Hedge fund manager Raj Rajaratnam convicted of insider trading
Hedge fund manager Raj Rajaratnam was recorded getting inside information from hired experts. After the jury heard the wiretapped conversations, they convicted him of all 14 counts of insider trading and conspiracy.
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Rajaratnam’s conviction may cause some high-flying hedge funds to think twice about practices like the use of so-called “expert networks.” In the Galleon case, some of the "experts" gave specific, non-public corporate information.Skip to next paragraph
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“There is nothing wrong with experts – if they follow the rules,” says Twardy, who is not involved in the Rajaratnam case. “But people may hesitate to serve as experts – or use them – until all this sorts itself out.”
Some of the most damaging evidence in the Rajaratnam case came from FBI wiretaps. One captured a former director of Goldman Sachs, Rajat Gupta, telling Rajarantam of Goldman's interest in a commercial bank. Rajaratnam made $17 million on Goldman Sachs trades, according to the Securities and Exchange Commission, out of a total of $64 million illegally garnered. [Editor's note: The original version of this paragraph misidentified which information was recorded by the wiretap played during the trial.]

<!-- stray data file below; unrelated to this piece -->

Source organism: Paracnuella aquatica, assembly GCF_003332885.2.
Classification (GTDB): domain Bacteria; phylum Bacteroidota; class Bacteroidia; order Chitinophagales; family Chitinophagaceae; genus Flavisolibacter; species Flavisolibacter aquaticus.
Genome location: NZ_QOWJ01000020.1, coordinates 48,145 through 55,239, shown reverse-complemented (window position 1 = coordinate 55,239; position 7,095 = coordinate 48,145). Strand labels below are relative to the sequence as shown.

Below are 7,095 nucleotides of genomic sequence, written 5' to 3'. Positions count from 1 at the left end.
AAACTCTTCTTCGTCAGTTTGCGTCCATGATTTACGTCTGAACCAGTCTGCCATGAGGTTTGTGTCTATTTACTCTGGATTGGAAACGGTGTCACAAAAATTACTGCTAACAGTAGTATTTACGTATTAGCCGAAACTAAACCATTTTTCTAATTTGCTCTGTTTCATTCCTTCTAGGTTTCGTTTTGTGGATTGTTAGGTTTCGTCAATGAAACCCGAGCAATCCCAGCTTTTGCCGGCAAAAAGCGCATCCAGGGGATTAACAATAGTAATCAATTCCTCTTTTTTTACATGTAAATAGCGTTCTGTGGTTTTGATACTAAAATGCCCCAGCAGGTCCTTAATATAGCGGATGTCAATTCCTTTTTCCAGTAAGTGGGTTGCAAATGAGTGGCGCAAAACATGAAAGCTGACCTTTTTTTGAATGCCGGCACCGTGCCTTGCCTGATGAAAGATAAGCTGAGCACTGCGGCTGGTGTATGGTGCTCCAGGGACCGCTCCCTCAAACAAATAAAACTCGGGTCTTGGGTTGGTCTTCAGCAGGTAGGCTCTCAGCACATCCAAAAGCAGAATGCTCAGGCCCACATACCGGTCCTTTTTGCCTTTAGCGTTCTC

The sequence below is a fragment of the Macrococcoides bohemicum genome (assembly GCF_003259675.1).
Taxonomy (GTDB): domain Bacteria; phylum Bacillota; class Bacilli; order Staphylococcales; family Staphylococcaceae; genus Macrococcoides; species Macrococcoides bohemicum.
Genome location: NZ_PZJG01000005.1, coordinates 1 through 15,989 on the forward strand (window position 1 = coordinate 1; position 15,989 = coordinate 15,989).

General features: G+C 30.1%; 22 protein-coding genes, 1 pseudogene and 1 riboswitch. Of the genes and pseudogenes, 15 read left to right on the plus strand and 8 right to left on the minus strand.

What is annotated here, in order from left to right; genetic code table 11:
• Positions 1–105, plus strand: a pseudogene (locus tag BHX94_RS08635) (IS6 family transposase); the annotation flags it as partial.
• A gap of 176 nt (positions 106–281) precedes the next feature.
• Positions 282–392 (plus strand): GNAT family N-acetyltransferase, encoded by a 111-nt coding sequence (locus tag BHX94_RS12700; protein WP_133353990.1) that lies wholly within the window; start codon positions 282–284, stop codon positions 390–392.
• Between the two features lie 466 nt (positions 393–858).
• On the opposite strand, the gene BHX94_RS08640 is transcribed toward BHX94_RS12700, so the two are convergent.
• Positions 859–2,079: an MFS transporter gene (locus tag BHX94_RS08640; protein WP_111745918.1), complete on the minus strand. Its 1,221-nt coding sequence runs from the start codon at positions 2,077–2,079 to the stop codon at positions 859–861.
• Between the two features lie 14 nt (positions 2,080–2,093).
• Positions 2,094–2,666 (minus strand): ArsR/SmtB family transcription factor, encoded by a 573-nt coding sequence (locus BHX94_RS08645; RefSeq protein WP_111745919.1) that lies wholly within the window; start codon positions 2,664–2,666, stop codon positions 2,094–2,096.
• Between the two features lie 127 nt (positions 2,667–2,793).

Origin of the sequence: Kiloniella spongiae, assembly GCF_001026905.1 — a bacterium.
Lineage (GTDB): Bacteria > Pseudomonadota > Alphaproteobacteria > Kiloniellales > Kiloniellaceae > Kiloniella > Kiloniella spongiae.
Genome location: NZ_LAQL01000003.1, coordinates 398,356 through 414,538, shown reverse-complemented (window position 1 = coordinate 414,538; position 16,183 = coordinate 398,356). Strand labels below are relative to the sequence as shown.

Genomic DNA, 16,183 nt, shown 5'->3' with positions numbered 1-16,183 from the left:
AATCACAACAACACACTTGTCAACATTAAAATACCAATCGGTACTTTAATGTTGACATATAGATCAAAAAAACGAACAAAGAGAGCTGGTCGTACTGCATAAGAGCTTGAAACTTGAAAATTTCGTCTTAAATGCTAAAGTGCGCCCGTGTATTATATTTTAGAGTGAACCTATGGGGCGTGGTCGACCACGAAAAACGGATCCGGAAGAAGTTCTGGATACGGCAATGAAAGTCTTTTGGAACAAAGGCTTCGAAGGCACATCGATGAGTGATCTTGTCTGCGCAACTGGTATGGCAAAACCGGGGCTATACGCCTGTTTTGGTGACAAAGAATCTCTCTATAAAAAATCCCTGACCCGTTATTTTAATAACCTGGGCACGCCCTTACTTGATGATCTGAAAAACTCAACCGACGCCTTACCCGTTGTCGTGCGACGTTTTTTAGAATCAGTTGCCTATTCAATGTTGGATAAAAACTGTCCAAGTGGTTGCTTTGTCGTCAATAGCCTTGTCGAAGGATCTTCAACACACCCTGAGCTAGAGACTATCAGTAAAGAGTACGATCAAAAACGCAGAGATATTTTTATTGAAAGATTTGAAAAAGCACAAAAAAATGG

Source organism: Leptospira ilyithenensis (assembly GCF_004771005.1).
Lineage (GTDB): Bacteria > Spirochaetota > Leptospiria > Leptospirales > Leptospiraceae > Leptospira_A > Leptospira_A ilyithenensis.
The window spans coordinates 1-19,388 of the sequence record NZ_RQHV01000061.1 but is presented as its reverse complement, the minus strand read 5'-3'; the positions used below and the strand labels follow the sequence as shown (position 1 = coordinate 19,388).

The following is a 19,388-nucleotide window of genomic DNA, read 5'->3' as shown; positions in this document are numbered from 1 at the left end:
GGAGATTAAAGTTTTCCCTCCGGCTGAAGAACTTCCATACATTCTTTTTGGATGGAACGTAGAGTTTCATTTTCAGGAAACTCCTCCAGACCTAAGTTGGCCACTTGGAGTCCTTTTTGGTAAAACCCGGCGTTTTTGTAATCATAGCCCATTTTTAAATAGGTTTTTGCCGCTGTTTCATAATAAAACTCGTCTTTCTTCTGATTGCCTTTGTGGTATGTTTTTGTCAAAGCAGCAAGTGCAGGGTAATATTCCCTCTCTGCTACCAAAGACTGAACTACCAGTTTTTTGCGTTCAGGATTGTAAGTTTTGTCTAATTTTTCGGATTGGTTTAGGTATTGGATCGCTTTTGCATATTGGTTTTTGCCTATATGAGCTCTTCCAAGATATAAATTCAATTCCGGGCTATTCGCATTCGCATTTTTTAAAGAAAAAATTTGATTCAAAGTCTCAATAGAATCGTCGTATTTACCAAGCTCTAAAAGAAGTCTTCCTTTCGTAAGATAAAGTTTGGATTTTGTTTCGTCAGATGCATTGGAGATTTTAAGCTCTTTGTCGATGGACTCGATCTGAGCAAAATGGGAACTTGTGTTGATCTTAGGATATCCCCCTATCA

Role of white-collar wiretaps
In the past, it was harder to prove insider trading cases. When the government tried Martha Stewart in 2004, the home fashion and party guru, she was charged with – and convicted of – lying to the government, not insider trading.
That has started to change, with the government now seeking court permission for white-collar wiretaps.
“Having learned the value of electronic surveillance in organized crime cases, the government will now employ the same tactics against the ‘Wall Street Mob,' ” said Anthony Michael Sabino, a professor of business at St. John’s University in New York, in a statement.
Rajarantam's jury repeatedly asked to listen to the wiretaps during deliberations.
“The wiretaps were essential to the prosecution,” says Twardy. “You can’t cross examine a wiretap – unlike a witness. The only words heard by the jurors were spoke by Rajaratnam.”
The wiretaps' legality will likely be one of the bases for Rajaratnam's expected appeal.
Twardy doubts that such an appeal will be successful. “Unless the US attorney blatently misrepresented the reason for them, the courts will uphold the wiretaps. It is highly unusual to see the evidence from a wiretap dismissed.”
Rajaratnam is scheduled for sentencing on July 29. He could face as much as 25 years behind bars, but will probably remain free until the last of his appeals is finished, says Twardy.